Group test: battery rear lights
Group test: battery rear lights
Along with a white front light, red rear reflector, and amber pedal reflectors, a red rear light is a legal requirement when riding at night. Before 1989, your lights merely had to be “visible from a reasonable distance”. That standard remains good enough for the police. But not the letter of the law.
UK lighting regulations require that your lights meet BS6102/3 or (even as we are about to leave the EU) an equivalent standard from an EC country, such as Germany’s StVZO. Most don’t, despite their brilliance. So unless you buy your lights from a German online retailer, you’ll probably be breaking our outdated lighting laws. Should you worry? Not really; the police don’t. But it’s a theoretical line of attack for a SMIDSY driver’s weaselly solicitor.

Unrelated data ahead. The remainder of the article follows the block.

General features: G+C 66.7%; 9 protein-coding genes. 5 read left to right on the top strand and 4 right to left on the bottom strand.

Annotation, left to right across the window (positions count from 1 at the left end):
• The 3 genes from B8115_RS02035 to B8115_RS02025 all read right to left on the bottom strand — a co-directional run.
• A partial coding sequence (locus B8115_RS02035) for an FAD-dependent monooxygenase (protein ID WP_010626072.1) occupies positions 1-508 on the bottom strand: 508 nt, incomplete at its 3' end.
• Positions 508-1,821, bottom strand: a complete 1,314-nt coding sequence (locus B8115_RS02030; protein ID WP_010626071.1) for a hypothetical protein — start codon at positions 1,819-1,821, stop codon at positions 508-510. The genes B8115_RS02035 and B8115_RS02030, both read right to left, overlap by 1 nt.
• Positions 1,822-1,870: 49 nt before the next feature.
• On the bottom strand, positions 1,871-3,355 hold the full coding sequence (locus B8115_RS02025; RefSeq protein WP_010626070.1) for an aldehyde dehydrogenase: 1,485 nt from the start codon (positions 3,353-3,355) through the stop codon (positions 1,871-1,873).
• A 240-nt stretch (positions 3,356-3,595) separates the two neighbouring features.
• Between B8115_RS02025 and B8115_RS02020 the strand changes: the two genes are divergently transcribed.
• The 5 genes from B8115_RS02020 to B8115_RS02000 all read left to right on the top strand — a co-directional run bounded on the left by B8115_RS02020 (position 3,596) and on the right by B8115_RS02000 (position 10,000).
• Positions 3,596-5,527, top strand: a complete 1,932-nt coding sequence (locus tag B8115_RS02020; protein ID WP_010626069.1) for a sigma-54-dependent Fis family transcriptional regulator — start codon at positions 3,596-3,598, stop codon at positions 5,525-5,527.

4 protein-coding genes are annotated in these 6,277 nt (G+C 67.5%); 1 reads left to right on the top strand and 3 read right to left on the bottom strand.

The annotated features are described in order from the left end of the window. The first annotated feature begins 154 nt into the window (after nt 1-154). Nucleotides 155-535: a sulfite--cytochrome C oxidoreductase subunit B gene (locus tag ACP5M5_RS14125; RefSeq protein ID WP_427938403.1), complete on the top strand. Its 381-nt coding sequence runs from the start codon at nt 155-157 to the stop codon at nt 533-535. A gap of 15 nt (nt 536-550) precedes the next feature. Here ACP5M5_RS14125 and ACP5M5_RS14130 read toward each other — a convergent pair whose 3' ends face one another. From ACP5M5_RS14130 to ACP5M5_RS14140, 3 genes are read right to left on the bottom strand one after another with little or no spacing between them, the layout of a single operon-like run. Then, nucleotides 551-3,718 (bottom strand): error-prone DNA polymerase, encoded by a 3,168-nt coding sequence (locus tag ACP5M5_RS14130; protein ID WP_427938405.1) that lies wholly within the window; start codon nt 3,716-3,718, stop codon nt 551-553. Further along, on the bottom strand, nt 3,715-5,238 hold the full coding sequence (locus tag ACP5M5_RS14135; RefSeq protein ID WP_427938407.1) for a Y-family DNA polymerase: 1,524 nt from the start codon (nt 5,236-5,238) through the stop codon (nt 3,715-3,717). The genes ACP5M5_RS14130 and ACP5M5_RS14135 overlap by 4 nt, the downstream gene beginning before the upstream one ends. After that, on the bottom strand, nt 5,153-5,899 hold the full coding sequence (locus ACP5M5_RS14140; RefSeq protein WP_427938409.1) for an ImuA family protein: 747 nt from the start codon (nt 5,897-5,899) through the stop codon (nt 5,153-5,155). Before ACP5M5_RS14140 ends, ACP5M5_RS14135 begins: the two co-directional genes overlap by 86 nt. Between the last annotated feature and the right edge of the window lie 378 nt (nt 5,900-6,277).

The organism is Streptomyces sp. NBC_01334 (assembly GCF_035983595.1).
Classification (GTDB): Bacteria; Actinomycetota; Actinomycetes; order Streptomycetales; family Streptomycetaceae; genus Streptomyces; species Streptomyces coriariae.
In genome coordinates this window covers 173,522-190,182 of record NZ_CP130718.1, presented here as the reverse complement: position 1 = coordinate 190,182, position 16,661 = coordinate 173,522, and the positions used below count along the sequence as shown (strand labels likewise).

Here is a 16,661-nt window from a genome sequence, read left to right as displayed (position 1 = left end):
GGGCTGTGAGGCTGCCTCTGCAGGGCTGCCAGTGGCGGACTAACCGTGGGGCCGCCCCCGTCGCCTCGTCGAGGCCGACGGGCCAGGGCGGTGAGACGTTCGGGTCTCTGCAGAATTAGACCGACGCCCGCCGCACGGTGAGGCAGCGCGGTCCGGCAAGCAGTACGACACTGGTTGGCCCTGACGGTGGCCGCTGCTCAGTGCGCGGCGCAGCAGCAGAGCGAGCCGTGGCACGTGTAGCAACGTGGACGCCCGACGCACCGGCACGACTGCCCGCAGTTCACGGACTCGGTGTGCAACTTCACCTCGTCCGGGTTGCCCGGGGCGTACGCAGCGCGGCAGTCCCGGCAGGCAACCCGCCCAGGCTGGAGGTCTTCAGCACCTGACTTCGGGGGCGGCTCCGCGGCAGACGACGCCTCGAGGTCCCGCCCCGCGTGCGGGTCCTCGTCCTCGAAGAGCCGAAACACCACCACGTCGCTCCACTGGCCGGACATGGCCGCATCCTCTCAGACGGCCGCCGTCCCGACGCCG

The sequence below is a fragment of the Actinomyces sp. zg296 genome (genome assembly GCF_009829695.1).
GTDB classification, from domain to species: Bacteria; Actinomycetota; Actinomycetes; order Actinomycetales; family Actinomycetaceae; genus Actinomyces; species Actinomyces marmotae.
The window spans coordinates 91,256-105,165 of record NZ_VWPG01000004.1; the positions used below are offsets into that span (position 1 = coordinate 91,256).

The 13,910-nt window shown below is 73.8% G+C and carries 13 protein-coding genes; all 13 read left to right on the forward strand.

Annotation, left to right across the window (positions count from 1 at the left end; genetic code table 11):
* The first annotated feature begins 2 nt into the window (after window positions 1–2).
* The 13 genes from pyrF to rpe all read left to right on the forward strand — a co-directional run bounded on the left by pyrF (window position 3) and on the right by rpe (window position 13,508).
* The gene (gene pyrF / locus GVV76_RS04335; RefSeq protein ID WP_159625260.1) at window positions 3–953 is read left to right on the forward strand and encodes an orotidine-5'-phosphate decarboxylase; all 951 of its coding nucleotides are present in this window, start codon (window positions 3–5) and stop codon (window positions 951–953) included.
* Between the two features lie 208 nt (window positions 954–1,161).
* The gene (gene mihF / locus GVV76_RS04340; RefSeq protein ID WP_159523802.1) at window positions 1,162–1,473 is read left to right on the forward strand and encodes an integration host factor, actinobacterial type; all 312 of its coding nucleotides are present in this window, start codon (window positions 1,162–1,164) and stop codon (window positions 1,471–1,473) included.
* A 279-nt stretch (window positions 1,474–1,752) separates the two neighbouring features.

Rear lights have longer burn times than front lights because they don’t need be powerful enough to cast a beam. That makes disposable batteries economically viable, especially for occasional use. Rechargeable AAs or AAAs will nevertheless save you money over disposables in the long term and they’re much more environmentally friendly. Many lights come with an integral, rechargeable Li-ion battery.
The best position for a battery rear light is arguably on a mounting plate on a rear pannier rack, where it won’t be obscured by luggage or clothing. And because it’s bolted in place you can’t forget it, don’t have to waste time fitting it for each journey, and don’t need to worry about casual theft when parked. But not all bikes have rear racks. Besides, we’ve already reviewed rack-fitting rear lights. So for this test I’m reviewing lights that fit elsewhere. There are loads to choose from. I’ve cherry-picked four good ones.